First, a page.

If you live in or around Montrose you can't help but notice that the Pink-footed geese are on the basin in large numbers this month.
Montrose Basin is an important roost site on their southward migration from Greenland and Iceland to their winter haunts around Scotland and England.
One of the questions that we are always asked at the Montrose visitor centre at this time of the year is "How do you count the geese?", especially when visitors read on the 'Bird Arrivals Board' that there are now 26,661 pink-footed geese roosting on the basin.
Goose counting, mainly of the grey geese at Montrose (i.e. Pink-footed and Greylag geese) is one of the favourite seasonal events for the staff and volunteers at the visitors centre, we try to carry out two counts per month if possible. These counts will include three national goose counts for the Icelandic-Breeding Goose Census, which are carried out on the same weekend nationwide and aim to count geese at all known goose roosts.
The results of these counts are used to work out national and international populations of Icelandic-breeding geese.
The best time to carry out a goose count is at the time of the month when there is no moon (New moon), or the nearest Sunday to this event. This is because fewer geese will tend to leave the roost to feed in the fields on these dark nights, than on nights that are lit by the moon. Therefore we get a more accurate count of the numbers of geese using the basin as a roost.
The count itself normally starts with the 'goose counters' meeting at the centre (under the cover of darkness), around an hour and half before sunrise. After the obligatory cuppa, the counters move off with military precision around the edge of the basin, armed with radios, clickers, scopes and notebooks. Each counter will have their own section of shoreline, where they will count all geese crossing inland through that section (but not geese flying within the basin itself).
Counting geese flying over in skeins is relatively easy as long as the skeins are small and well spaced out. The method used to count larger or faster skeins (or large groups of birds on the ground) is to start at one end counting (or estimating) in 10s, 50s, 100s or 1000s birds (depending on how large the skein is), you then put this suitable number in an imaginary 'box'.
This box can then be used to move over the large or fast moving skein to give you an estimate of the total number of birds passing over, this method is only used in situations where it would be impossible to count each bird individually.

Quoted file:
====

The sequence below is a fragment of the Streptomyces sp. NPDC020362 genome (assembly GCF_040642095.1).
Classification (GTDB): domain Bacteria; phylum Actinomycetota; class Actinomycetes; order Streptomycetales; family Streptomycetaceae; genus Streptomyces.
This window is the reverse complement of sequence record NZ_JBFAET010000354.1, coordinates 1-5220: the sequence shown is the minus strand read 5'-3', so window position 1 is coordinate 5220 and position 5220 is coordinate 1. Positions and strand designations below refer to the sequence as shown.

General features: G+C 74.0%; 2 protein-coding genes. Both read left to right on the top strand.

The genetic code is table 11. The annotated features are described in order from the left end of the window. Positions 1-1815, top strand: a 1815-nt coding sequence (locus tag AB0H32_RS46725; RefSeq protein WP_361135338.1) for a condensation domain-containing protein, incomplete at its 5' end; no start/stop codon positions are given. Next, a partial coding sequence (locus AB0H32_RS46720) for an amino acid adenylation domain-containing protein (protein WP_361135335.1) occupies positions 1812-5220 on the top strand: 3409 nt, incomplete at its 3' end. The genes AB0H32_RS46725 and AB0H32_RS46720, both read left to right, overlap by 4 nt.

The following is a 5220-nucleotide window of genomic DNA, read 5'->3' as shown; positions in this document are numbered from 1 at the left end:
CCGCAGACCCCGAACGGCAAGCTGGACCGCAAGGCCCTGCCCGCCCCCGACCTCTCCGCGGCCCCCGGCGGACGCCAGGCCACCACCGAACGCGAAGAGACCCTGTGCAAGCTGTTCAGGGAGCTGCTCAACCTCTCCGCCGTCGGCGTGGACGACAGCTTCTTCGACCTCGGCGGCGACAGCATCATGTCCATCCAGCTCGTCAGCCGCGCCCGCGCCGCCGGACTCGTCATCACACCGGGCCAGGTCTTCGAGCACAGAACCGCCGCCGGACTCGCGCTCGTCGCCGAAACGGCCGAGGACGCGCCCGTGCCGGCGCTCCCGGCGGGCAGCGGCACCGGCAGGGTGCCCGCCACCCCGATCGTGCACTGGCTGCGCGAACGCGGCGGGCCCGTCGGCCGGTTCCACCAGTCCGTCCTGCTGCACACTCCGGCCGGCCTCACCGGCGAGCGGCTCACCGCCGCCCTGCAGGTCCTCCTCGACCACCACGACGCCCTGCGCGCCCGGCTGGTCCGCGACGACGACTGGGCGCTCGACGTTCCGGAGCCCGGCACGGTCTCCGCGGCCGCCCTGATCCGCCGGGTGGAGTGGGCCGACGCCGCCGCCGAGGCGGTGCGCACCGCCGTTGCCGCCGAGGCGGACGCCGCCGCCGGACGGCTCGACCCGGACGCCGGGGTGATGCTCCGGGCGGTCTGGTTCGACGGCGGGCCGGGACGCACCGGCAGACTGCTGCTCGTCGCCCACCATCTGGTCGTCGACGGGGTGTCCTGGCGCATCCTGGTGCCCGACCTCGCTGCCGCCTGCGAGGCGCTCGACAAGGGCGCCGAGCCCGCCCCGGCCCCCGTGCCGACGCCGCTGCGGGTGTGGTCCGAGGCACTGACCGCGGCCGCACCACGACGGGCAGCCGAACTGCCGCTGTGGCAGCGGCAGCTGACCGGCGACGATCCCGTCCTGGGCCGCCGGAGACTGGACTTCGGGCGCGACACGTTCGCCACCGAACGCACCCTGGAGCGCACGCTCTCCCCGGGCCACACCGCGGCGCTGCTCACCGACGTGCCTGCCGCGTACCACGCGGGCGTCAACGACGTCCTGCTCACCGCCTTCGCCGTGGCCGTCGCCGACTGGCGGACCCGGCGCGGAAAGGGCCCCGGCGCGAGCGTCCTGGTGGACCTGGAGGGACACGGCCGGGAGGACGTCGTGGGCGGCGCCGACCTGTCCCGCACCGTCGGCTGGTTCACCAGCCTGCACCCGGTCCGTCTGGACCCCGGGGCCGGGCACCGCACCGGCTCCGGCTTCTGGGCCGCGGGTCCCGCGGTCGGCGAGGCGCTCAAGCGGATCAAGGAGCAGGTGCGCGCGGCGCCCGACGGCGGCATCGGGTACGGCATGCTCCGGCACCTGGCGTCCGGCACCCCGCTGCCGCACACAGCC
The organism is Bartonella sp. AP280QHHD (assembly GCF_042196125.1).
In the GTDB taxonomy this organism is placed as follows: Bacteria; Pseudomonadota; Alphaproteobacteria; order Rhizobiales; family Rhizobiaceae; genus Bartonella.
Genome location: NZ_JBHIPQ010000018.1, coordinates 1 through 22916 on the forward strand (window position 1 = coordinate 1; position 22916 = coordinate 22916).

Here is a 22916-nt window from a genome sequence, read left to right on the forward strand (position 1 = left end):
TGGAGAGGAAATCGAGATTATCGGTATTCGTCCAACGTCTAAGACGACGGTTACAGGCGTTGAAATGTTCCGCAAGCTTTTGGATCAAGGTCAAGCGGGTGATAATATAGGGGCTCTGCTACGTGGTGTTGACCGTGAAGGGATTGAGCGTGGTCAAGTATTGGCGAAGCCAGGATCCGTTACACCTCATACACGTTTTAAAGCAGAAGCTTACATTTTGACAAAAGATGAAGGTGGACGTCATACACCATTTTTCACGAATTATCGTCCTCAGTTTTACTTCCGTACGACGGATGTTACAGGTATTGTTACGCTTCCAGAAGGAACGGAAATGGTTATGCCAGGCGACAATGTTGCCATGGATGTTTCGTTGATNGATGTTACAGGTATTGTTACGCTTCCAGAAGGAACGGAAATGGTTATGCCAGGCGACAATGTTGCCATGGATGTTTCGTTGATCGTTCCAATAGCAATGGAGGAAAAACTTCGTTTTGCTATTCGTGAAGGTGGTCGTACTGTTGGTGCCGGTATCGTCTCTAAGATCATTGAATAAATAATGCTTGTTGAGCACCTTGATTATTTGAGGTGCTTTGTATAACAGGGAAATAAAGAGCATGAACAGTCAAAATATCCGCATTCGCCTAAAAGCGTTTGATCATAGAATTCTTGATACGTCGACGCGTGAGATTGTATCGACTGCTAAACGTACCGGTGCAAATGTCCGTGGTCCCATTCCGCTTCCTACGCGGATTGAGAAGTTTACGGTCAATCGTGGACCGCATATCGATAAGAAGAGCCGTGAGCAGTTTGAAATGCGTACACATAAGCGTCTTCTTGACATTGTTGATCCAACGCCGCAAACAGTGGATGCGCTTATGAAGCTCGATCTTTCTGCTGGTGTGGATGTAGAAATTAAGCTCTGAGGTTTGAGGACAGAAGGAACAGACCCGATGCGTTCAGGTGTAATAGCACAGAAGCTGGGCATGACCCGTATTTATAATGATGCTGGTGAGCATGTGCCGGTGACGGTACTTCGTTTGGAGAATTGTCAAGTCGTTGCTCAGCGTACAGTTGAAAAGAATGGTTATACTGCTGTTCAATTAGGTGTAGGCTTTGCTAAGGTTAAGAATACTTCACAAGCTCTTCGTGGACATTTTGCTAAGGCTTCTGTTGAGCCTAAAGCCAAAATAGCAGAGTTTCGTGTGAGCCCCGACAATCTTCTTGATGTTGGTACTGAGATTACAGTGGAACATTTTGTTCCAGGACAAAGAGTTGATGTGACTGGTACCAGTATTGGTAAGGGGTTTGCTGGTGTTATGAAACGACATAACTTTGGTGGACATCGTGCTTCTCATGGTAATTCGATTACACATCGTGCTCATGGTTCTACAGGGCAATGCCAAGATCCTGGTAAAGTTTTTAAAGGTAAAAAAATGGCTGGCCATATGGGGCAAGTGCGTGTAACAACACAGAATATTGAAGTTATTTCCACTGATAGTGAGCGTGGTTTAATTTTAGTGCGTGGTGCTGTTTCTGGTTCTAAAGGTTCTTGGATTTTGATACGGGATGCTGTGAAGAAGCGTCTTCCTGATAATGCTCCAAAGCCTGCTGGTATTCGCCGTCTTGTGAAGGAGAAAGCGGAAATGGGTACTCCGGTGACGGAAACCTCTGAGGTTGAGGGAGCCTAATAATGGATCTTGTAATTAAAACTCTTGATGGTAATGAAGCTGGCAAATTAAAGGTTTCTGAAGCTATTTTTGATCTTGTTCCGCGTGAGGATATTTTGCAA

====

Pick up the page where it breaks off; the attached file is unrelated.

So back to the 'counters', who will be sitting in their hides or cars by now waiting for enough light to start the geese moving inland to feed. This time of the morning, the 'half-light' is one of the best times to see the other wildlife of the basin. Some of the most memorable wildlife sights I've seen have been while waiting for the geese to flight inland.
One morning I watched two young foxes come charging out from the Sleepyhillock side into the mass of geese on the ground, they were unable to catch hold of a single goose and sat there on the mud back-to back surrounded by the now vigilant geese for twenty minutes. And on our last goose count a number of counters had great views of our latest visitor, the White-tailed Eagle as it came soaring over the trees at Sleepyhillock encircled by crows (it reminded me of a manta ray with cleaner fish in attendance, off the TV of course).
The goose count always starts slow, with ones, two and family groups moving early before the larger skein start to move. But on some counts very large skeins containing several thousand birds can all move at once giving the counter where they cross 'some problems' with their counting, this is when the knack of guesstimation comes in handy.
Once most of the geese have left (some will always sit tight), the remainder on the ground will be counted and the rest of the counters will head back with their results for more tea and bacon rolls at the centre, where all the area counts will be brought together for the final total, and that's how we get pink-footed geese of 26,661 on our board!
If you fancy get out early to watch the pink-footed geese flight inland to feed why not come along to the Montrose Basin Visitor Centre on Sunday, November 4 at 6.30am and join the rangers and staff for the 'Goose Breakfast', a free event (with only a small charge for breakfast, after the flight has ended). Booking is essential on (01674) 676336